Instead of announcing tax hikes in his budget speech on Wednesday, finance minister Pravin Gordhan should seek to raise revenue through asset sales, including the sale of “non-strategic liquid assets” such as Telkom, the Democratic Alliance has said.
In addition, the minister should announce the sale of “non-strategic immovable assets”, such as land and buildings, said DA MP and shadow finance minister David Maynier.
Government holds a direct 39,8% stake in the JSE-listed Telkom. At a share price of R53,30/share — the level it was trading at on Monday morning — that stake is worth about R11,2bn.
Telkom was partially privatised under the Nelson Mandela administration, and was listed on the JSE when Thabo Mbeki was president.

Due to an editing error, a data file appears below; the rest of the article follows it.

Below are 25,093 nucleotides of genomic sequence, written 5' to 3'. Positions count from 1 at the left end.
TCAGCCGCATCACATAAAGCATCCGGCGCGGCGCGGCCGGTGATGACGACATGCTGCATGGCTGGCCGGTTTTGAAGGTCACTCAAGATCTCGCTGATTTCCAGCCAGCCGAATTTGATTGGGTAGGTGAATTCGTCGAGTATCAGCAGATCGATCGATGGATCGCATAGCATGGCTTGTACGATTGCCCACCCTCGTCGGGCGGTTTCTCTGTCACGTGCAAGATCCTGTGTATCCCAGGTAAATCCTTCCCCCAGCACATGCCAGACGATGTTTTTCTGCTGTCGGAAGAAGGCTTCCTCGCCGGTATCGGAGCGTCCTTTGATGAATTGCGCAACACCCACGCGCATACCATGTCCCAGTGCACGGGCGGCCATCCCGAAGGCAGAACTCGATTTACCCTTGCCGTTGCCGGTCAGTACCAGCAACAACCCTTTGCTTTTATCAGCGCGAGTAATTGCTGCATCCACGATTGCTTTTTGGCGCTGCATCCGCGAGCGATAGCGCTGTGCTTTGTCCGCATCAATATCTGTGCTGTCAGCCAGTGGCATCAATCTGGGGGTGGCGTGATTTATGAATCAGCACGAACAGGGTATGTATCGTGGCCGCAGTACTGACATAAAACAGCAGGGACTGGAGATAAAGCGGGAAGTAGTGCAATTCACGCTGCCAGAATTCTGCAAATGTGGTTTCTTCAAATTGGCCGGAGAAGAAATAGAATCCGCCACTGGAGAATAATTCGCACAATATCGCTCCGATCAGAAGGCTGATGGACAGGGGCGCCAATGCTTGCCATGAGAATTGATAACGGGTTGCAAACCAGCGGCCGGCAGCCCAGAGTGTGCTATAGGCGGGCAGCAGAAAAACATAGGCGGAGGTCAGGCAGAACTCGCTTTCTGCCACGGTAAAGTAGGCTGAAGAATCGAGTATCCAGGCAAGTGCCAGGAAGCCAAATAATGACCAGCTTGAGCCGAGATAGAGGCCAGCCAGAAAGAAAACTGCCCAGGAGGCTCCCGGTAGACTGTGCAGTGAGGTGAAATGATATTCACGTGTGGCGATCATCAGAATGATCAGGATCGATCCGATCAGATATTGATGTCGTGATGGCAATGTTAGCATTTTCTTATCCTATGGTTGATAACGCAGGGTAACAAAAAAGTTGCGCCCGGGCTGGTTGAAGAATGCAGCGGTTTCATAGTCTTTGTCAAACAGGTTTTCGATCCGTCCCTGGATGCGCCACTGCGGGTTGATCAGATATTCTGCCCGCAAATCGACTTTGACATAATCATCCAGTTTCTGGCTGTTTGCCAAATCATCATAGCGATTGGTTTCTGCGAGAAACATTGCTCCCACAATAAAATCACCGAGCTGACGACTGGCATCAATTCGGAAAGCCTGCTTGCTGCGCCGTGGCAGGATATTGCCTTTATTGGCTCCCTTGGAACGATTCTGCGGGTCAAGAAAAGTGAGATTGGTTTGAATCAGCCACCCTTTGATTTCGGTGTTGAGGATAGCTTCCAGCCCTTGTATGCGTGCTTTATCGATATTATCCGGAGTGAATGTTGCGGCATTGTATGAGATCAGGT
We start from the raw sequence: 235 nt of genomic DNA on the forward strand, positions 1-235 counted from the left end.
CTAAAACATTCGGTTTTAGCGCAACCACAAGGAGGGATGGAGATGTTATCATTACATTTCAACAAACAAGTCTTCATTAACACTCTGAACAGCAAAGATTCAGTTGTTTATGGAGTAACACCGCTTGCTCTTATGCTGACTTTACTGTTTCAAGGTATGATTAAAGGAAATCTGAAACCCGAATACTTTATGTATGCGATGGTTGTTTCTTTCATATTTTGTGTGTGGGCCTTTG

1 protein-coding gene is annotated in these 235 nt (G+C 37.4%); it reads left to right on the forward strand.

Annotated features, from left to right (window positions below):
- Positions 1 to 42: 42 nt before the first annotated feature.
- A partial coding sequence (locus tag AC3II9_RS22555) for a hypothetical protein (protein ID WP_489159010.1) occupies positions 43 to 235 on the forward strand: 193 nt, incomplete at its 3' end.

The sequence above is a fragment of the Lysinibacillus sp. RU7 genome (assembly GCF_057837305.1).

However, since floating some of the company’s shares, government has doggedly held on to its remaining stake in the business, insisting that it is a strategic asset.
According to Maynier, Gordhan has five big challenges going into the budget. They are: dealing with high levels of unemployment; avoiding a sovereign ratings downgrade; providing relief to poor households; dealing with the student fees crisis; and providing drought relief.
However, Maynier believes Gordhan does not have much room to achieve what’s necessary.
“The view that the minister has a ‘free hand’ to do what he likes seems exaggerated, especially given the back-pedalling on retirement reform, relating to the Taxation Laws Amendment Act, following political pressure from Cosatu,” he said.
“To get the economics right, the minister will have to get the politics right. The minister’s capacity to do things differently is limited by the political space available inside the ANC/SACP/Cosatu alliance.
“And the temperature inside the ruling party alliance is already red-hot following the battle over retirement reform. All this will limit the minister’s ability to effectively respond to the economic crisis and the risk of a ratings downgrade in South Africa.” — (c) 2016 NewsCentral Media